Voortrekker lifts its veil of silence

2014-07-03 00:00

THE mother of a former pupil at Voortrekker High School says she is yet to see any letters of apology after her son suffered alleged ritualistic torture and initiation practices at the school.

Voortrekker High School yesterday lifted its veil of silence on the allegations, releasing a statement nearly a month after a former pupil exposed the scandal.

The school remained tight-lipped since evidence of the abuse came to light, and insisted their “investigation” would not be influenced by the police or Department of Education.

Twelve matric boys are understood to have admitted to taking part in the practice, although the contents of their confessions are not known to The Witness.

A former pupil, who was removed from the school when his parents found evidence of third-degree burns from a steam iron on his body, lifted the lid on the long-standing initiation practice. The trauma of the teen’s ordeal peaked when he was branded, but was characterised by a three-month spate of physical and emotional abuse, the victim and his mother charge.

But promises made in the plea agreement have not been fulfilled despite the school’s charm offensive, according to the boy’s mother.

This comes as a disciplinary tribunal was called off after 12 boys accused in the matter accepted plea agreements, three weeks after the first sitting.

Because so many victims and witnesses to the ritual had come forward, the hearing would not have been concluded before the school year ended.

The offending pupils escaped with lenient penalties — only barred from school sports and their matric farewell.

A Department of Education investigation into allegations of a staff cover-up and criminal charges against the boys remain on track and could see many matric pupils facing further punitive action.

The mother and her son cannot be named because of the sexual nature of some of the allegations against the prefects.

A press statement issued by school governing body vice-chairperson Marius du Plessis said that silence on the matter was essential.

“A lot has been said about the manner in which the management and the governing body of Voortrekker High School conducted itself in the course of its investigations into the allegations of initiation, bullying and torture at the school’s hostel. Because of the nature of the allegations and ages of the pupils concerned, the governing body could not discuss the facts of the matter with third parties. This was done solely for the purpose of not exposing any of the victims to undue stress and pressure from outside interference.

“The governing body regrettably, was severely criticised for not discussing the matter with the broader public, but could not do so until its own internal disciplinary processes was finalised,” he wrote.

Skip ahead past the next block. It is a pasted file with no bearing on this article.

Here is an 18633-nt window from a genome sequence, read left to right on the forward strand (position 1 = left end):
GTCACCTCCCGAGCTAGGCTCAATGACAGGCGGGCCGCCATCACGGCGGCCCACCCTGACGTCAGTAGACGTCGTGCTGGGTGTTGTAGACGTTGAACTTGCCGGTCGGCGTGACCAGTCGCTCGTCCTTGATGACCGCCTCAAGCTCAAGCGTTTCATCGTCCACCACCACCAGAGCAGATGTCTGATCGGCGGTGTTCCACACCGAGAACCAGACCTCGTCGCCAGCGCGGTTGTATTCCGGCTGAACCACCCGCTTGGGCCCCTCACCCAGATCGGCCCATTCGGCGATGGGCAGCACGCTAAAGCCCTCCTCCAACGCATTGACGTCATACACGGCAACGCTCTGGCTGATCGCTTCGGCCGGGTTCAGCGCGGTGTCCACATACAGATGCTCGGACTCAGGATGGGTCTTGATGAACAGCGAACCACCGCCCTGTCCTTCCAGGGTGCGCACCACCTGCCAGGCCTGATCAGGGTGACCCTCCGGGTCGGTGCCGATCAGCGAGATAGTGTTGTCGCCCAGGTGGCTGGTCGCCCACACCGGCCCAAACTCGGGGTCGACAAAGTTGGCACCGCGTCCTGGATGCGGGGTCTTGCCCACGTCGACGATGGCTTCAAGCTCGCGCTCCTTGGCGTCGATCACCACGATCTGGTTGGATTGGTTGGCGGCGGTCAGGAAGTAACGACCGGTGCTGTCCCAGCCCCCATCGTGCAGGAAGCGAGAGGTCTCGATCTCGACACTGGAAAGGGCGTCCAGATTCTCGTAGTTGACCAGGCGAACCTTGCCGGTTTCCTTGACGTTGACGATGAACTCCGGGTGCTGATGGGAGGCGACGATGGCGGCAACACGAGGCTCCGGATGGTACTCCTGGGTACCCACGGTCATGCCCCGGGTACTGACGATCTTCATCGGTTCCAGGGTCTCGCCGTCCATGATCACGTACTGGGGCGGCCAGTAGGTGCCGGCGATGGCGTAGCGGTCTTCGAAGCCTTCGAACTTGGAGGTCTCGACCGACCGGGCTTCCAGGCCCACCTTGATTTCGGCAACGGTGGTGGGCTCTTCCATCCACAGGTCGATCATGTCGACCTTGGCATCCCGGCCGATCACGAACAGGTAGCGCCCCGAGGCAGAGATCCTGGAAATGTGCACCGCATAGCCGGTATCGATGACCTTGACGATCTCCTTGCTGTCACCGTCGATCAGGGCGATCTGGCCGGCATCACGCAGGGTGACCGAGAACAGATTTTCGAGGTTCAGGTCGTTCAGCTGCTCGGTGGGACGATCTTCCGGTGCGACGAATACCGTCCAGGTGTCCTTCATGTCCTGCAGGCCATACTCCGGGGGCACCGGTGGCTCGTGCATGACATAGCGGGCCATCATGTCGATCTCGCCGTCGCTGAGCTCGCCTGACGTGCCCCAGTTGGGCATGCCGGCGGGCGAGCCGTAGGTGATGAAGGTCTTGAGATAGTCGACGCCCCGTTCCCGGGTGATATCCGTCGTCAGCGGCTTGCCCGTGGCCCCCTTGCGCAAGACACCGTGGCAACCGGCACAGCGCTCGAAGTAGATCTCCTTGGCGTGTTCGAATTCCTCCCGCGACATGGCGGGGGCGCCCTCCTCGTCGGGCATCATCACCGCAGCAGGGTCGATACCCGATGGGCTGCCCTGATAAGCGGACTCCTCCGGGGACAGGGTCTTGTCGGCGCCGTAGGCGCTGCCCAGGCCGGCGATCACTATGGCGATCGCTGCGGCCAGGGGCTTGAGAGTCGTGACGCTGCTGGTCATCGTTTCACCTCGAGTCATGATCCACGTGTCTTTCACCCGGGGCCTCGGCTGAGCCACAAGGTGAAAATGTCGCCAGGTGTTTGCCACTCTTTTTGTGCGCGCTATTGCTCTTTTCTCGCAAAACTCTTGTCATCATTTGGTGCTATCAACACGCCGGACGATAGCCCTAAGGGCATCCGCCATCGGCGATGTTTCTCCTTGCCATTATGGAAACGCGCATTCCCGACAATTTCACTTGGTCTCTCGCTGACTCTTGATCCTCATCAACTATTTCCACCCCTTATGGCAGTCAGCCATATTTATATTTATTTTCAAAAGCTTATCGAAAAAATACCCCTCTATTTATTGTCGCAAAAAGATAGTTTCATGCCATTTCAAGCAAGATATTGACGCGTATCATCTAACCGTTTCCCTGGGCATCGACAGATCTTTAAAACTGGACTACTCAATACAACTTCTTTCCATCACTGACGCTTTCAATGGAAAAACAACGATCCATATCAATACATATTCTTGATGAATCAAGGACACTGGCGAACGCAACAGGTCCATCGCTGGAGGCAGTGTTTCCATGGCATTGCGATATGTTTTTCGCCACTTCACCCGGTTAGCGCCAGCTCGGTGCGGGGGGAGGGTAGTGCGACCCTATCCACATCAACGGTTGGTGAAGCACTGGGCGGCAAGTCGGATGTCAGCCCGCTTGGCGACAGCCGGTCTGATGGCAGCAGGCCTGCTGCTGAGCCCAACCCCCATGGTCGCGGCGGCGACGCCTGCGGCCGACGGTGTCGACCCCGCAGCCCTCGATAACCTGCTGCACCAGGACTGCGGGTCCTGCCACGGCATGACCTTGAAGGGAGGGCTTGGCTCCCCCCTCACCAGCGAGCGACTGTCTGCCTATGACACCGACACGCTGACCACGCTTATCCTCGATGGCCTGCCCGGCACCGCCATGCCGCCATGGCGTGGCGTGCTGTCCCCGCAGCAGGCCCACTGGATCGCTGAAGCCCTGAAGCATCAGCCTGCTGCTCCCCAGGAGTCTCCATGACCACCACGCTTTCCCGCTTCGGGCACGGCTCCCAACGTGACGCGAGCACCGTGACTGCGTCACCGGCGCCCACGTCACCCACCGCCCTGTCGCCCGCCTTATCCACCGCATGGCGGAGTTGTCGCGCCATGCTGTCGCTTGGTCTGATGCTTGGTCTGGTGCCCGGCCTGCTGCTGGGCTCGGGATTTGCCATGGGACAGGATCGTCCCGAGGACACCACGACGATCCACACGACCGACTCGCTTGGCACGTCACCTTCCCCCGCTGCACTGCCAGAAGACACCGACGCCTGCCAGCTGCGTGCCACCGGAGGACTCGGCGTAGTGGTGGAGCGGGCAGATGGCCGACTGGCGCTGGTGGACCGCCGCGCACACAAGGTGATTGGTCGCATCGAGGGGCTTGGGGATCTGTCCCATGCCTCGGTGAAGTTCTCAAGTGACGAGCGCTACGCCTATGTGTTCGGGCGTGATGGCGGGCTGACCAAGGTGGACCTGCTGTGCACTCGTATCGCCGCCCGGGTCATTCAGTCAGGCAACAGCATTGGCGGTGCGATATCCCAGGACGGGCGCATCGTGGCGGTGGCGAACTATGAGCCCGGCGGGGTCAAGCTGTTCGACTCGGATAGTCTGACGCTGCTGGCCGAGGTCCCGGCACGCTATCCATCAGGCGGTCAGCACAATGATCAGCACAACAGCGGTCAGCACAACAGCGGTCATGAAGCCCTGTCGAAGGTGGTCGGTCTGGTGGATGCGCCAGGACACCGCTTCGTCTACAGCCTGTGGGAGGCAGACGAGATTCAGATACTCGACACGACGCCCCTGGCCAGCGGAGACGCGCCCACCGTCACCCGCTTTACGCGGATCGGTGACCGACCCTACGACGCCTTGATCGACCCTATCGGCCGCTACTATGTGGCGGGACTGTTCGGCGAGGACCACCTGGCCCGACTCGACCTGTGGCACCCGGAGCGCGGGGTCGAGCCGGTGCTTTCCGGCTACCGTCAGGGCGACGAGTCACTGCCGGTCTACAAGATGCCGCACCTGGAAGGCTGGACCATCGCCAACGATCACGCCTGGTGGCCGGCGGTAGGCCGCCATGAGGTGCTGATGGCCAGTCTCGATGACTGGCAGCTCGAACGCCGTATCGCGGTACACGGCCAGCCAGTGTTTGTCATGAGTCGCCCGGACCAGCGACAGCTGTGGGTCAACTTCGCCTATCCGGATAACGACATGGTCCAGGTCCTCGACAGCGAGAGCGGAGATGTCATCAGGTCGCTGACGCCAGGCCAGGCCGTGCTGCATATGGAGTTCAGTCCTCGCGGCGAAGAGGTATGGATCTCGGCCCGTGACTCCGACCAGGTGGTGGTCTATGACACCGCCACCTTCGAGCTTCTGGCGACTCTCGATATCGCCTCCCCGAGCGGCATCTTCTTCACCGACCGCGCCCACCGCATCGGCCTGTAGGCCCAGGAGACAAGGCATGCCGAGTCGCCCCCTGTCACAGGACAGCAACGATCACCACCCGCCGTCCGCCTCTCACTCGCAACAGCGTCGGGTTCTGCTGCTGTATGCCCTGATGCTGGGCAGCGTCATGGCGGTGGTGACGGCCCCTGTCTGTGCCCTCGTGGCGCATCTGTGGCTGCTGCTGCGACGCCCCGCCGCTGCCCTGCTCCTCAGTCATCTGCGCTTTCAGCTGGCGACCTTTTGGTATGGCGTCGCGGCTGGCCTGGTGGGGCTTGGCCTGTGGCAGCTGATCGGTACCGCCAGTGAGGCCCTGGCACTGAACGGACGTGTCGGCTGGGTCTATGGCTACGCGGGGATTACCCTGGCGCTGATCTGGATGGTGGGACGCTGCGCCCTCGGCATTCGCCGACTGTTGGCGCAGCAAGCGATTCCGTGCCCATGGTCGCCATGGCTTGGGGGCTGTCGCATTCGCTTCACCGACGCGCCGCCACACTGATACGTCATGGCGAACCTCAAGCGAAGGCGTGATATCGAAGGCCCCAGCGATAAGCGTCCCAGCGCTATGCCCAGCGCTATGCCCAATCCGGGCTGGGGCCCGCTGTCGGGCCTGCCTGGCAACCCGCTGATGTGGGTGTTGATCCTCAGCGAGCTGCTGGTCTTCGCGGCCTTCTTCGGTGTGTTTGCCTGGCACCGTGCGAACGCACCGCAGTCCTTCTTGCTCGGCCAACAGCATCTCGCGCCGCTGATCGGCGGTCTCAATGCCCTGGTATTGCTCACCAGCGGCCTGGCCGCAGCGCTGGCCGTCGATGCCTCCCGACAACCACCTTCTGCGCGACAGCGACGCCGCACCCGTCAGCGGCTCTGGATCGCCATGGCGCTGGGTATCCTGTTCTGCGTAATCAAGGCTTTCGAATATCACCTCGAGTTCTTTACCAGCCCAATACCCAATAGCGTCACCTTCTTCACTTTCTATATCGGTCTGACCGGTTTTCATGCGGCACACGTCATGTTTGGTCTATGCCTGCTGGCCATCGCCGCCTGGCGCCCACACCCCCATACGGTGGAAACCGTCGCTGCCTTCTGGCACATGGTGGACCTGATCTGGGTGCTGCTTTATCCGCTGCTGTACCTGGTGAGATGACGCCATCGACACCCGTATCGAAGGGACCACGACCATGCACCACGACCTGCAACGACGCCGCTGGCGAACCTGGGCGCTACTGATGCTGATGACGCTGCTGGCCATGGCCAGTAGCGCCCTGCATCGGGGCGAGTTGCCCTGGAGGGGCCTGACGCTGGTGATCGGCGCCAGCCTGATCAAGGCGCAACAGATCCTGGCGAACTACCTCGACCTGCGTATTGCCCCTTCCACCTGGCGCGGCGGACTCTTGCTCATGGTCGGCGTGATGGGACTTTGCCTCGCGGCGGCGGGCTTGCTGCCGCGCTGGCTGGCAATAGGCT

Du Plessis said that the school compiled a charge sheet detailing 20 offences. “A final charge sheet comprising 20 separate charges, with alternatives, involving 12 Grade 12 pupils was finalised and handed to each of the pupils concerned. The boys were suspended from the school hostel as a precautionary measure to ensure that they could not interfere with the alleged victims,” he said.

He said that all of the offending boys would have to write letters of apology to those they are alleged to have tormented.

“All the Grade 12 boys have to write letters of apology to the Grade 8 boys and to the school management for bringing the school into disrepute. The Grade 12 boys will each have to undergo counselling on the dangers of bullying and intimidation and on the values of respecting the dignity, freedom and equality of every other person in society. All the affected Grade 8 boys have been given access to counselling since the allegations arose. The parents of the Grade 8 boys who would testify at the disciplinary hearing were all contacted to discuss the plea bargain agreements and they were all satisfied that the sanctions are fitting. The governing body is satisfied that it has done everything in its power to finalise the matter in a transparent, proper and expedient manner,” he said.

“Lessons have been learnt by all the boys and the school has put new measures in place to ensure that no other pupil who calls the hostel a home away from home will ever be subjected to bullying and intimidation again. The Department of Education is finalising its report into the role, if any, that some of the educators at the hostel might have played in not reporting the incidents to the school management. These educators are in the employ of the Department of Education and the governing body may therefore not take any disciplinary steps against these educators. The governing body awaits the outcome of that investigation,” he said.

The boy’s mother hit back, saying that promises had not been kept.

“We have not seen any letter of apology so that to me is a bit of an empty statement. Moreover it was agreed that the parents and the school would reimburse me for all costs of travel, school fees and school uniform that I have incurred and that hasn’t happened either,” she said.

She added that she would continue with civil litigation against the pupils involved in the scandal, the school and the Education Department.

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